For each set of templates, there will be a set of map files and a tool like HTML Transit, WebMaker, or Cyberleaf that can suck the documents right out of their source directories and turn them into published web documents on the fly. The important thing is that the templates and the map files be designed to work together by someone who understands style sheets, HTML conversions, the tools involved, and the formatting requirements of the web.

    Once all the elements in a template-based workflow are set up and meshed properly, the conversion process is so easy that a single administrative assistant (or webmaster) could easily handle all the conversions required by a workgroup-or even a set of workgroups-without seriously breaking stride.

    Styles sheets are destined to become an important part of the corporate Intranet, as future browsers and Internet tools begin incorporating the style sheet standards developed as part of the HTML 3.2 specification (see http://w3.org/). Microsoft Internet Explorer 3.0 was the first browser to recognize these new cascading style sheets, and Netscape 4.0 (Communicator) also came online with its own style sheet features. If you want to enforce look-and-feel standards enterprise-wide, there may be no better way to do it.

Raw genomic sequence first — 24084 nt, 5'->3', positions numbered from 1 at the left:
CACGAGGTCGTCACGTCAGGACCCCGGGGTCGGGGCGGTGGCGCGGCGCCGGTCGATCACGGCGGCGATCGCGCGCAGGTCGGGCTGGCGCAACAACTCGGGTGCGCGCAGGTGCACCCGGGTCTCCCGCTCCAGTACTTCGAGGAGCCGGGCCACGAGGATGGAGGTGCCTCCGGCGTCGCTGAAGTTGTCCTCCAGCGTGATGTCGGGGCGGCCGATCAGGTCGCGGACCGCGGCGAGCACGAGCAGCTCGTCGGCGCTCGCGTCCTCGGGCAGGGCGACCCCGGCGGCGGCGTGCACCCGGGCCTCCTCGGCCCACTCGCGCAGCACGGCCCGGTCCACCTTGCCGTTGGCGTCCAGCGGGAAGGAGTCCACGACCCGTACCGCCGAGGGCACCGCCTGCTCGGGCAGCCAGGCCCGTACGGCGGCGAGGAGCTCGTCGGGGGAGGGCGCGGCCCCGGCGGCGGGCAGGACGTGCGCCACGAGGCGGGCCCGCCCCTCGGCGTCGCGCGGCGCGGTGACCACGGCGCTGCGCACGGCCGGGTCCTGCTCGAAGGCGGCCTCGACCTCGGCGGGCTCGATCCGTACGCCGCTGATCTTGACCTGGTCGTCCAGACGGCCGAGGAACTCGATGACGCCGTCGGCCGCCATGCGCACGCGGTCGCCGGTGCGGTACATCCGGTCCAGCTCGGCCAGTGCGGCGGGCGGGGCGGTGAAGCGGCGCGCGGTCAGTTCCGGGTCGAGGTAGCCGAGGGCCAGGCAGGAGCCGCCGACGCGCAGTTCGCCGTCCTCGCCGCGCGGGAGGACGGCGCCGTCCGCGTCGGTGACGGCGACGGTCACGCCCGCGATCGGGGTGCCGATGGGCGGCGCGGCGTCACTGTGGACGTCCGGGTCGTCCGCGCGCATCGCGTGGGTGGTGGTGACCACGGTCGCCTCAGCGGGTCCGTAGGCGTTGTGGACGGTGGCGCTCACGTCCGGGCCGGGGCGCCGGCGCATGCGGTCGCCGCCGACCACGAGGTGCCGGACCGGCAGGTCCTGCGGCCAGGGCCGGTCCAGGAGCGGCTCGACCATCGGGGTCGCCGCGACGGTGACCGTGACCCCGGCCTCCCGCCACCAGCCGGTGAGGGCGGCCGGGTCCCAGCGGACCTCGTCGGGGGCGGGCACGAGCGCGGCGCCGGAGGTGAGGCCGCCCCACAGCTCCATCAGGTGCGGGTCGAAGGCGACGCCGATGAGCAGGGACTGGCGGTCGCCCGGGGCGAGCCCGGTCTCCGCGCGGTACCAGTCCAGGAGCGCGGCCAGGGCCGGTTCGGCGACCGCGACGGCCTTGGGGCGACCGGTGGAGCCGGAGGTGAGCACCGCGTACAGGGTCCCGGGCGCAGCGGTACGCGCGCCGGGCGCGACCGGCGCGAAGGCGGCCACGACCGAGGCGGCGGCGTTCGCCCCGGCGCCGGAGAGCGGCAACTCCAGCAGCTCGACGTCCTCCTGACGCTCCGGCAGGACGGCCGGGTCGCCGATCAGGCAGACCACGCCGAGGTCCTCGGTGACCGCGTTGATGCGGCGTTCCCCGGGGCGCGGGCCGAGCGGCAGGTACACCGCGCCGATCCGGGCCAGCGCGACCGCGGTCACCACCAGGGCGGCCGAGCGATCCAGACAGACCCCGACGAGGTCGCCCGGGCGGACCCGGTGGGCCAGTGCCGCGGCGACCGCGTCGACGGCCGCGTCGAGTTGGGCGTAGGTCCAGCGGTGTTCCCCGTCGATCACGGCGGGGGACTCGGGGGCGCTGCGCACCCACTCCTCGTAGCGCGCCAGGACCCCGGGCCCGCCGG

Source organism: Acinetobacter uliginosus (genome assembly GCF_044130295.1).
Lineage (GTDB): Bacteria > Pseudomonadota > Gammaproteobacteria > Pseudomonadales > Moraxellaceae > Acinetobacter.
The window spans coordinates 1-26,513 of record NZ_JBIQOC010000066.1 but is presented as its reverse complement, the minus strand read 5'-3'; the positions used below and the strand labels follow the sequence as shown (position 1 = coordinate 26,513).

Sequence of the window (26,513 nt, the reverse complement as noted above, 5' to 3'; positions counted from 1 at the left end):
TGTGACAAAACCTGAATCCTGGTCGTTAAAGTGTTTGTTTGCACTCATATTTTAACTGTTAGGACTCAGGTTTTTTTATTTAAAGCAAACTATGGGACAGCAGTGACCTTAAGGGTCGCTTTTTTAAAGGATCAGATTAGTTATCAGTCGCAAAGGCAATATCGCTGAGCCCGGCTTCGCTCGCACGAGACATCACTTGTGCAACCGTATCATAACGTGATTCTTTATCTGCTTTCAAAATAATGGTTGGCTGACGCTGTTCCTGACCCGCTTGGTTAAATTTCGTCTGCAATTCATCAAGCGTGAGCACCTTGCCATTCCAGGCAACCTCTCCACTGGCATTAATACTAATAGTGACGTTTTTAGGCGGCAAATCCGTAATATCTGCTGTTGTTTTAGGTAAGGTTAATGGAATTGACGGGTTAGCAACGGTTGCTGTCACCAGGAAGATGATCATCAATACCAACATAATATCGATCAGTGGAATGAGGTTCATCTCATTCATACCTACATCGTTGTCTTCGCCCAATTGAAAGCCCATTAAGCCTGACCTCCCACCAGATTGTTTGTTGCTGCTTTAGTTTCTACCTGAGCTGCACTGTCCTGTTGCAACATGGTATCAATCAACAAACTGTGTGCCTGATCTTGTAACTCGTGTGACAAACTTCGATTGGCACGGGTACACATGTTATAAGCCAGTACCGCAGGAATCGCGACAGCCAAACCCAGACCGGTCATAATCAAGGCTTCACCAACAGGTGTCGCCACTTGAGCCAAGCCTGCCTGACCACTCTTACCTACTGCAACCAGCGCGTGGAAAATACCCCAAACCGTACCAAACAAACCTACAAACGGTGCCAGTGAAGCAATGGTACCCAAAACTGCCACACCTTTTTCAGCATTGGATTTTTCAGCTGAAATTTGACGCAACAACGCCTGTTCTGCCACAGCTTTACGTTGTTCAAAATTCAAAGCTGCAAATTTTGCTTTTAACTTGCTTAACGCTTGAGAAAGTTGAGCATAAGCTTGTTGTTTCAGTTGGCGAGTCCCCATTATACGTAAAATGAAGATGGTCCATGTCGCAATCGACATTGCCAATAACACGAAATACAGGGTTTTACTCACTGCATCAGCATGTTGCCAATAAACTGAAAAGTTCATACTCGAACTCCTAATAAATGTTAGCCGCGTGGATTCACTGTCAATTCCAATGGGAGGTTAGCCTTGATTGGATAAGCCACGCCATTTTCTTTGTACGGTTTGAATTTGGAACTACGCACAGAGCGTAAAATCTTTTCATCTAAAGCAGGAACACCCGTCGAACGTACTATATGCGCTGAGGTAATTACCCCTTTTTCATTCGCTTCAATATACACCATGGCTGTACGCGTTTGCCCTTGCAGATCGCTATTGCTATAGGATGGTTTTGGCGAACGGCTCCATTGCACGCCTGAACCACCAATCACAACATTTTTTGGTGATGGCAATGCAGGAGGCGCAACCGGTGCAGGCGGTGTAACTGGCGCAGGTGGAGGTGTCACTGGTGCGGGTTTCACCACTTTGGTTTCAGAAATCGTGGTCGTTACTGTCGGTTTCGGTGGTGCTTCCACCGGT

Achieving Buy-In from Employees and Management

    Letting people take the technology and run with it is one thing. But if you're going to create a truly company-wide Intranet, you're going to need participation from everyone. That means not only identifying mission-critical applications and creating teams to develop them, but getting everyone to use the Intranet as a standard conduit for their own critical information.

    One of your greatest challenges in doing this will be helping people understand the benefits of the new communications model. Just because you find this technology powerful and productive, you shouldn't assume everyone will share your feelings automatically. To get everyone working on the same channel, it's going to be necessary to achieve buy-in from both the executive level and the grunt level. To bring benefits to the entire enterprise, the web must achieve a certain level of saturation within the organization.